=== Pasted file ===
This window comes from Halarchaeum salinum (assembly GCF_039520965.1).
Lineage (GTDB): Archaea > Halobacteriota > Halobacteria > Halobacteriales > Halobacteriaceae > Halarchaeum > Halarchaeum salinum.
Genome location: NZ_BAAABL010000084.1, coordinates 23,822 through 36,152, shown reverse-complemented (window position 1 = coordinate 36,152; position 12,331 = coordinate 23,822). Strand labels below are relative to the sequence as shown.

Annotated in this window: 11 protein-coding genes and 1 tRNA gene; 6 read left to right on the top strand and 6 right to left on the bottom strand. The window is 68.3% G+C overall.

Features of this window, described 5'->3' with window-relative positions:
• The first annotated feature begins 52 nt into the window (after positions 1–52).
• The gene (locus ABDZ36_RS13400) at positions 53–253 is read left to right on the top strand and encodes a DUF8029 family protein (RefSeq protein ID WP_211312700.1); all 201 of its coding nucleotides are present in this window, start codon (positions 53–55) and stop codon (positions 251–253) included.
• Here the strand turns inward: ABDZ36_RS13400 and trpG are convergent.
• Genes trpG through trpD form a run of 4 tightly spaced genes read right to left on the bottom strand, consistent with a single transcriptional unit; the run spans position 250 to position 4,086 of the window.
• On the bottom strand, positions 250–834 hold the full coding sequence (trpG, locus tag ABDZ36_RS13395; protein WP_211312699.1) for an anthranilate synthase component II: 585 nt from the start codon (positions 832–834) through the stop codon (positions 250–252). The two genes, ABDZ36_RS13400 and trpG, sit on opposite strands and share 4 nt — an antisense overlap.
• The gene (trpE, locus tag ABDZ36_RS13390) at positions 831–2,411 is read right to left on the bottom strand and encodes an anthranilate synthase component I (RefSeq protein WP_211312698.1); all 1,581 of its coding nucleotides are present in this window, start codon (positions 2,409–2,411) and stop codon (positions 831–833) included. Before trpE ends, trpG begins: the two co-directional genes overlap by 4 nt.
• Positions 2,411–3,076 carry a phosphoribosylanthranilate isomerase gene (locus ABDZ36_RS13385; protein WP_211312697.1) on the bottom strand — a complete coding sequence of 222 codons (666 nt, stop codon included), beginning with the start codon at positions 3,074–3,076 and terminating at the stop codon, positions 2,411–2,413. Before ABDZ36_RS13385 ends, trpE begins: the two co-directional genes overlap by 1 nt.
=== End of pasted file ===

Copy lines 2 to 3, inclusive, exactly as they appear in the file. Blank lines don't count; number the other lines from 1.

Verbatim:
Lineage (GTDB): Archaea > Halobacteriota > Halobacteria > Halobacteriales > Halobacteriaceae > Halarchaeum > Halarchaeum salinum.
Genome location: NZ_BAAABL010000084.1, coordinates 23,822 through 36,152, shown reverse-complemented (window position 1 = coordinate 36,152; position 12,331 = coordinate 23,822). Strand labels below are relative to the sequence as shown.